The Paris Library by Janet Skeslien Charles was inspired by the true story of librarians at the American Library in Paris during World War II. Two young women come of age under very different circumstances – one in occupied Paris and one is rural Montana some forty years later.
Pageturners talked about the themes it raised – loyalty – the lack of it and remorse; relationships – with parents, employers, neighbours, siblings and friends; and learning from life lessons.
Pageturners comments included: “I didn’t know about the American Library in Paris, loved all the people that went into the Library, did like it, easy to read, liked all the facts and history, both Odile and Lily were jealous characters, it was a bit contrived, really enjoyed it, the Lily bit was superfluous, Lily reminded Odile of herself, one was in the past and one was in the present, it was so “Mills & Boon”, it had potential but didn’t fulfil it, some parts were shocking, it is hard to imagine how you would react in the same situation, I didn’t like Paul, poor Margaret, it didn’t need the Lily story, that whole bit could’ve been cut out, I wanted more about the story in Paris, I didn’t like all the Dewey Decimal references, I thought they were amusing, the red belt was significant, there was quite a twist at the end.”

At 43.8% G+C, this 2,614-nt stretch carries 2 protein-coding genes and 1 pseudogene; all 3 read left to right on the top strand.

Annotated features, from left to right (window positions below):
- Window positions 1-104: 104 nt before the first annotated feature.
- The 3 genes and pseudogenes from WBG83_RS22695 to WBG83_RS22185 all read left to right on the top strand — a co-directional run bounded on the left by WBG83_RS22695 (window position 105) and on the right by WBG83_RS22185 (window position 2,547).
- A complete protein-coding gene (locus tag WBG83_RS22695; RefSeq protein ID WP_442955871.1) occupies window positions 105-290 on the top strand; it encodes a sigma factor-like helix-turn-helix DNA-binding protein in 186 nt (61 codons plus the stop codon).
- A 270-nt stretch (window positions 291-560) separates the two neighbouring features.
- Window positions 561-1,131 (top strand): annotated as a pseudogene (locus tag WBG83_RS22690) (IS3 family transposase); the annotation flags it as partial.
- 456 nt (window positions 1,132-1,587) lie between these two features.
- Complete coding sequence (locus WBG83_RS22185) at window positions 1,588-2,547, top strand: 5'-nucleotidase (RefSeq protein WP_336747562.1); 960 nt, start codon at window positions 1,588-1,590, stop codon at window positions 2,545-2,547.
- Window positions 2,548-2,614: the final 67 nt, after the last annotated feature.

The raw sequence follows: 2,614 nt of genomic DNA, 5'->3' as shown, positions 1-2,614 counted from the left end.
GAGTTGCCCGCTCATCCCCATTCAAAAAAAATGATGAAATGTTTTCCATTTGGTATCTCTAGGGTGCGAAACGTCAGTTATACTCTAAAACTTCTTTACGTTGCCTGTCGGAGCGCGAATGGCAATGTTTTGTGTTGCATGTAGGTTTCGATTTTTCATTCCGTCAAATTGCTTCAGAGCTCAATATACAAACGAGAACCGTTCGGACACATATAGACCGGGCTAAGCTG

Ratings ranged from 2.5 to 4 out of 5.
Burning the Books A History of Knowledge Under Attack by Richard Ovenden
The Bad-Ass Librarians of Timbuktu and their race to save the world’s most precious manuscripts by Oshua Hammer
Interview with author:
Book Club Kit – Discussion Questions and Interview with Janet Skeslien Charles